Christopher Wright and Michael Wimberly of South Dakota State University -- analyzing satellite images of five states in the U.S. corn belt -- determined 1.3 million acres of grassland had been replaced by corn and soybean fields between 2006 and 2011, NewScientist.com reported.
Demand for both crops has risen with incentives to use them as biofuel resources instead of food, the researchers said.
The loss of native grasslands and pastures was greatest in South Dakota and Iowa, they said, with as much as 5 per cent of pasture being converted to cropland each year. This is having an impact on wildlife, the researchers report, especially on ground-nesting birds that use grasslands and their surrounding wetlands as breeding grounds.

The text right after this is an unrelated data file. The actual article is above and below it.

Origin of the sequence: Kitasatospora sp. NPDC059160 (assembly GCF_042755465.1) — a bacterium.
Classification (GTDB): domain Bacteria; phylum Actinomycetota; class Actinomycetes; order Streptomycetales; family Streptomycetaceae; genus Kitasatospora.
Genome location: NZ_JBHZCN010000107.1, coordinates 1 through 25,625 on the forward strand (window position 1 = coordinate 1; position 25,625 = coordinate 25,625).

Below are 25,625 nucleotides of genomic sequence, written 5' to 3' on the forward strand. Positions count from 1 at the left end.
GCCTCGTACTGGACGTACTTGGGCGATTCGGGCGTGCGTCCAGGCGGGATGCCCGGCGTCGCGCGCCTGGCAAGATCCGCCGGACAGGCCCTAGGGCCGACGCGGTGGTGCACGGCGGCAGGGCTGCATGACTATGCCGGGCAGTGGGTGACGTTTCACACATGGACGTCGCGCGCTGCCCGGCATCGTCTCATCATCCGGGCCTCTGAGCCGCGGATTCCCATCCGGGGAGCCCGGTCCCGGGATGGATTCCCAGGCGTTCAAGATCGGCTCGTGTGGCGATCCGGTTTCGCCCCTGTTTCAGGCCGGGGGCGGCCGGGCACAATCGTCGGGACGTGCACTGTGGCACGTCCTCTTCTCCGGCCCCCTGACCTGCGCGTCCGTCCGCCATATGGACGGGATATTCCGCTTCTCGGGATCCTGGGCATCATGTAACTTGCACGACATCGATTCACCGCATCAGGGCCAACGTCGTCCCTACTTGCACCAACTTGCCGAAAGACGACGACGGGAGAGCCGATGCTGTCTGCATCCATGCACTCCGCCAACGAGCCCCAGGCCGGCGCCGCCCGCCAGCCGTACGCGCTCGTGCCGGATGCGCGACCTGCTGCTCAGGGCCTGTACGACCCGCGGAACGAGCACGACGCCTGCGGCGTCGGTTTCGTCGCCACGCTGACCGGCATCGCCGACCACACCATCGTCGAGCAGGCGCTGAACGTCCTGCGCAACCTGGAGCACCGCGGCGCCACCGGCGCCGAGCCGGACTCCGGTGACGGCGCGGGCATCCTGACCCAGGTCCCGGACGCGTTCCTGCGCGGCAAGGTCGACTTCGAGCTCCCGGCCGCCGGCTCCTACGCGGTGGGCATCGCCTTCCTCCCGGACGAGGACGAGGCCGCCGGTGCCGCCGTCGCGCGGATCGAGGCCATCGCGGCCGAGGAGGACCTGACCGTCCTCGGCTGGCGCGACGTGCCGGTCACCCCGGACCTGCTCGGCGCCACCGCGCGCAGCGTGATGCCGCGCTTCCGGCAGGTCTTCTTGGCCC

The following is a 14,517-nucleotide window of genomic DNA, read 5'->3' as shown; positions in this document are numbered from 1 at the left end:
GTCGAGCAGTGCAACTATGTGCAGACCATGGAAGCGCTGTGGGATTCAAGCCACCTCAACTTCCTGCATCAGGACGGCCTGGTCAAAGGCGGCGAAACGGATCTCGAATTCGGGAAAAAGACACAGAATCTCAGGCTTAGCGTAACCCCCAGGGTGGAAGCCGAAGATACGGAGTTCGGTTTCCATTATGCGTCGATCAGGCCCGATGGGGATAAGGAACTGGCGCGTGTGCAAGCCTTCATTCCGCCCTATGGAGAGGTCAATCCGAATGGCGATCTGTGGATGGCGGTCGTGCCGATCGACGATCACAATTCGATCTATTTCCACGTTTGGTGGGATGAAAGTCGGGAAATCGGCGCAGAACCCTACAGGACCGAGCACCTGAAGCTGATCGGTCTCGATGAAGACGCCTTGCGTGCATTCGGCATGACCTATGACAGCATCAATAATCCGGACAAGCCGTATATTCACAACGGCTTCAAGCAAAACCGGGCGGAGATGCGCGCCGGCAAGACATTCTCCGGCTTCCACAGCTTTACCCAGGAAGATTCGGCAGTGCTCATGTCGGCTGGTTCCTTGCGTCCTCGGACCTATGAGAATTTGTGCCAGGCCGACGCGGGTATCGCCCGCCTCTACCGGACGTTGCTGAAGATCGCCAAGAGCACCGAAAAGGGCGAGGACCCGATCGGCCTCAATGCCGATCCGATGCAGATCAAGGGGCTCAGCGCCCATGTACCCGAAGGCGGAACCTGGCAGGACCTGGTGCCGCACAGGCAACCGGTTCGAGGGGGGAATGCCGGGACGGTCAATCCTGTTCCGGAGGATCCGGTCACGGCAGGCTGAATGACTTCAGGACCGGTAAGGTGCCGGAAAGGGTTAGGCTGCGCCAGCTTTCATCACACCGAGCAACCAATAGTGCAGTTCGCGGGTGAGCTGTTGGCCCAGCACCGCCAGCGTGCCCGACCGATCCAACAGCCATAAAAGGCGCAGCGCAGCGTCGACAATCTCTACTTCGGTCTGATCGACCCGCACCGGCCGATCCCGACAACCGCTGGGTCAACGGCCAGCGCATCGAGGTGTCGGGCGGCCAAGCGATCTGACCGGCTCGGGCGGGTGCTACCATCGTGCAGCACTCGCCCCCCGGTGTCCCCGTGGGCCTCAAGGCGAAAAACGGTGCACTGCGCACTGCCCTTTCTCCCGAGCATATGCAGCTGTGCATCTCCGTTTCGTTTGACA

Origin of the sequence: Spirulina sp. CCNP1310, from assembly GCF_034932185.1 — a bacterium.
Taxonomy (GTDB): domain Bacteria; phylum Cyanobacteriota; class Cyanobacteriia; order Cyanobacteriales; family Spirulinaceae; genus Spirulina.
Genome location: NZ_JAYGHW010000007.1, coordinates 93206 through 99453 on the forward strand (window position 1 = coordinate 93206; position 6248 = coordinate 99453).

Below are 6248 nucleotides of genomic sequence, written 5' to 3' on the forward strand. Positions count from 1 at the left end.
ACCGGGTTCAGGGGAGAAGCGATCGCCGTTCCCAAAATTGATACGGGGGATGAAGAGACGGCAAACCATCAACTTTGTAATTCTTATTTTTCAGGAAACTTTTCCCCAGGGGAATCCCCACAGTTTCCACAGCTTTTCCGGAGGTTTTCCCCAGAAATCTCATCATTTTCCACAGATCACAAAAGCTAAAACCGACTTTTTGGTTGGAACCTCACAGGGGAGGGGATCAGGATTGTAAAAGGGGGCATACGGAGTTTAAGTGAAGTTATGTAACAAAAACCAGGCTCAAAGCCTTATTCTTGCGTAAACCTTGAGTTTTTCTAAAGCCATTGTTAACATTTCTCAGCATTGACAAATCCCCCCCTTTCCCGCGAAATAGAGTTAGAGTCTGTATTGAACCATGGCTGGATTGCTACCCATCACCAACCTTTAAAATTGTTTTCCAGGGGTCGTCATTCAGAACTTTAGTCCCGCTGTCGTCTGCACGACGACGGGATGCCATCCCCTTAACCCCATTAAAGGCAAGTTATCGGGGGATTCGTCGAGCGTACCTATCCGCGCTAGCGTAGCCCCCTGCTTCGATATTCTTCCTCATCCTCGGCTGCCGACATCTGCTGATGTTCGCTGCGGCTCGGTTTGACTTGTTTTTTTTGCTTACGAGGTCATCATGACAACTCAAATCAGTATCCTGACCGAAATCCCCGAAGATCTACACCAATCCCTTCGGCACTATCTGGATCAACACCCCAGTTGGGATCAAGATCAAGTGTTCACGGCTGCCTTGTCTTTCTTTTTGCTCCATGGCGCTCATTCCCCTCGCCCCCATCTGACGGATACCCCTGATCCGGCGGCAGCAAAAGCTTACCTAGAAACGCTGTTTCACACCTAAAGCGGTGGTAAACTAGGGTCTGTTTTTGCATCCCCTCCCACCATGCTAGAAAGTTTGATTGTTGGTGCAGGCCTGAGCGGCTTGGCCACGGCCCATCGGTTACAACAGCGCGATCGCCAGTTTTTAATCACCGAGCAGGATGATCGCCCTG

One area of wetlands in South Dakota known as the Prairie Pothole Region is especially at risk from encroaching crop fields, they said.
"Half of North American ducks breed here," Wright said.
Other environmentalists agreed the loss of grasslands was worrisome.
"Exchanging real environmental impacts for the dubious benefits of biofuels is counterproductive," Bill Henwood of the Temperate Grasslands Conservation Initiative in Vancouver, British Columbia, said. "Last year's record drought in the corn belt all but wiped out the crops anyway."